In Defense of a Fence
By Mark McGuigan
Nov 11 -- Residents of a quaint walk street near the beach tried Tuesday to save an illegal fence and hedge they claim helps protect a neighborhood under siege from sleeping vagrants and the occasional diaper thief.
According to residents of Seaview Terrace -- which is flanked by luxury hotels -- the six-foot-tall fence and 14-foot-high hedge that surrounds the property of Stephanie Barbanell and Jerry Bass is necessary to fight crime and safeguard the privacy of the couple’s family and friends.
“We’ve had vagrants sleeping on our lawn,” Bass told Zoning Administrator Amanda Schachter. “We’ve had hypodermic needles in our flower bed. We’ve had condoms on the lawn. We had our diapers stolen 15 years ago when our daughter was born.”
The height limit for a fence, wall or hedge in a front yard setback is 42 inches, according to the City code, a limit that all homeowners in the surrounding area complied with by cutting hedges and reducing fences and walls.
However, Bass and Barbanell maintain that their front yard is in fact not a front yard at all. The couple contends that the yard in question -- which fronts the walk street -- should be treated as a back yard and requires additional security to protect the family, their guests and clothesline from neighborhood crime.
“This front yard is really our back yard,” Bass said. “It’s where we play, it’s where we barbeque, it’s where we entertain guests. Our house is very small.”
But City officials contend that the yard’s orientation does in fact mark the area as being the front of the property, a point that Chris Harding -- the applicants’ attorney -- was unwilling to concede.
“We think that’s a debatable point,” Harding told Schachter, who raised the concern. “And this is not the only circumstance in Santa Monica where front yards function as a back yard.
“We don’t believe that one fence that runs the length of the property has a dramatic impact or even a significant impact on the light and air along this walk street,” he argued.
Seven members of the public, including longtime residents and the couple’s relatives, filed up to the podium to support the contentious fence.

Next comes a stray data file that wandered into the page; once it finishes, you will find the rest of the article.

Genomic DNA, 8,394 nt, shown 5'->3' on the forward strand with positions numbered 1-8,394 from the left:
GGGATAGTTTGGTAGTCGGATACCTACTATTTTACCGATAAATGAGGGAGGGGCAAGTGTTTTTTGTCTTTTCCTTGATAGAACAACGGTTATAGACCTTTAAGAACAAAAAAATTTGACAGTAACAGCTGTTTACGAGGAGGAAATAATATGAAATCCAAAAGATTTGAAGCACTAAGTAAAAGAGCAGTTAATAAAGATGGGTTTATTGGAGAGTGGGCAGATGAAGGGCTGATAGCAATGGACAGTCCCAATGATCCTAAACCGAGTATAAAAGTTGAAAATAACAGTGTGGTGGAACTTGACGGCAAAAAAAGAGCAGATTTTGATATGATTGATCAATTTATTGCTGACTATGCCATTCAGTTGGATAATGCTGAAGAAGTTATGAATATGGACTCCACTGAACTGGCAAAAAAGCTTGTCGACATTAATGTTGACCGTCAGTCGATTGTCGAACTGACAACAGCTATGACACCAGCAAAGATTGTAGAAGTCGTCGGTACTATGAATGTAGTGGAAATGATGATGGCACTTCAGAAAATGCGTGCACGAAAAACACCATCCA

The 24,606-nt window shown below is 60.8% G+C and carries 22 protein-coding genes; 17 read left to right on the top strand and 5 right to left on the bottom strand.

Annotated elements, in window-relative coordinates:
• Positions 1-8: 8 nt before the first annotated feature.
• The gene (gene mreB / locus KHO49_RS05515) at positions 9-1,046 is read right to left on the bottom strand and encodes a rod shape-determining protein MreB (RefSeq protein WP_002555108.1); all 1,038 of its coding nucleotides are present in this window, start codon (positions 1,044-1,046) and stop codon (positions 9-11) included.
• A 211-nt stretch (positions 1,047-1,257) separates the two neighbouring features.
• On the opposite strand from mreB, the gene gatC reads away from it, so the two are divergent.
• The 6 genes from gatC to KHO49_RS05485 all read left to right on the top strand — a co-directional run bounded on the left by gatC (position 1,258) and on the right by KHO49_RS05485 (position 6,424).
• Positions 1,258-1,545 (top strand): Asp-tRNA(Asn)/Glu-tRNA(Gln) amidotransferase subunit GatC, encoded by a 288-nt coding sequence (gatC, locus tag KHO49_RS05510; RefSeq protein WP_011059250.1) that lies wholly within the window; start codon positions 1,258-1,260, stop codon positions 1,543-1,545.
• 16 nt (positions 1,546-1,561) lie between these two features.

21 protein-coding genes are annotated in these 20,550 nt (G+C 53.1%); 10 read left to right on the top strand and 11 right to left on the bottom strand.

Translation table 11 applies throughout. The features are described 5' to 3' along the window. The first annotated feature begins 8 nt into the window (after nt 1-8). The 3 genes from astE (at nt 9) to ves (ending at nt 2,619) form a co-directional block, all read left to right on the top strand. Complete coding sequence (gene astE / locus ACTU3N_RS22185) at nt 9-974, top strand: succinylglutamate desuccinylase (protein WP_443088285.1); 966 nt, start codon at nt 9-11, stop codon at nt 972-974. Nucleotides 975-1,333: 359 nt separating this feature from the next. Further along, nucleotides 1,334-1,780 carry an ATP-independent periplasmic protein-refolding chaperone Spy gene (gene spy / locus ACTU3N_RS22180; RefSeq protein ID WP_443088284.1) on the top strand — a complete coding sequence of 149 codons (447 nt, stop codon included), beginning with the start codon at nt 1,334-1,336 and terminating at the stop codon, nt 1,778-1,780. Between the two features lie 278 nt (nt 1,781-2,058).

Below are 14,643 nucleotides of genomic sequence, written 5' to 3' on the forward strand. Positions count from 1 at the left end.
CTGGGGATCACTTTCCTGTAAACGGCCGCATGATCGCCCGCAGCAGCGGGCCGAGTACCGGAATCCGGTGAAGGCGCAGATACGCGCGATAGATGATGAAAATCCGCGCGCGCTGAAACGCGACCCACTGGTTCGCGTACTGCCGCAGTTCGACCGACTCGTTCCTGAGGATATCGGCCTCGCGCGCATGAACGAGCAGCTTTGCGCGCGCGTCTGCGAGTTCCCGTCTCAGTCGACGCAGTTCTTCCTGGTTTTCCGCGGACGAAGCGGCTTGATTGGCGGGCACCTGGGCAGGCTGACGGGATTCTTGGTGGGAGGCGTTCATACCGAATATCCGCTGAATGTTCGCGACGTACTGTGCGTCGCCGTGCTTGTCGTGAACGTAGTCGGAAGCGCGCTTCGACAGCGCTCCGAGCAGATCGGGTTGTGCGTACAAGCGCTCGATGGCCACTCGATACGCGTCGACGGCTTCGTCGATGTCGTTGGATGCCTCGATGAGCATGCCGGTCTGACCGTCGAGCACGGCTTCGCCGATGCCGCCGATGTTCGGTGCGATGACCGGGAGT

Sister-in-law Irene Sandler painted a grim picture of an area terrorized by “derelicts,” “gang violence” and “even murders on Appian Way.”
Noting that although they “weren’t crazy about liquor outlets” -- a reference to Barbanell’s past objections to City permits granting liquor licenses -- Sandler hoped officials “would be for the little guy, not just the millionaires.”
“It is imperative to their lifestyle to have safety,” she added.
Sandy Tomkins, a resident of Seaview Terrace for 34 years and a long-time supporter of tall fences, told of his ongoing battle with the neighborhood homeless population.
“I have been fighting the homeless situation for 20-something years,” Tomkins said. “This summer is the worst I can recollect. Where I live, until we had three dogs in the last couple of years, the homeless always slept under our bushes right at our walkway.
“In the 34 years I’ve lived there, no officer has ever walked a beat down there unless there was a crime,” he said. “Never.”
One former resident likened the homeless problem to a form of infestation that had to be contained.
“It prevents the homeless from having a nest in one area, if you will, to attack an adjacent area,” he said before lending his full support to the couple’s fight to keep their fence in place.
The only objections to the variance, Harding said, were voiced in two letters received by the applicants in opposition to the fence. Two more letters supported their cause, he added.
In summarizing the key points of the opposing letters, City staff member Peter Blied noted that “there is a concern for light, air and ventilation as well as the view shed toward the coastline.”
Opponents, he added, also worried that the size of the hedge might cause future “unsightliness” if the foliage was ever to contract a life-threatening ailment.
Harding concluded the defense of his clients’ right to retain the oversized fence and looming hedge by urging staff to read a letter penned by Santa Monica Chief of Police James T. Butts, Jr. to planning staff on June 25.
According to Harding, Chief Butts pointed to the “unique safety and security issues significant to Seaview Terrace” and talked about how “Seaview Terrace is isolated from major thoroughfares because it’s a walk street that is not readily visible from Ocean Avenue or Appian Way.”Barbanell and Bass must now await the City’s decision on whether to grant a variance or order that the fence and hedge be trimmed to a legal height.
Copyright 1999-2008 surfsantamonica.com. All Rights Reserved.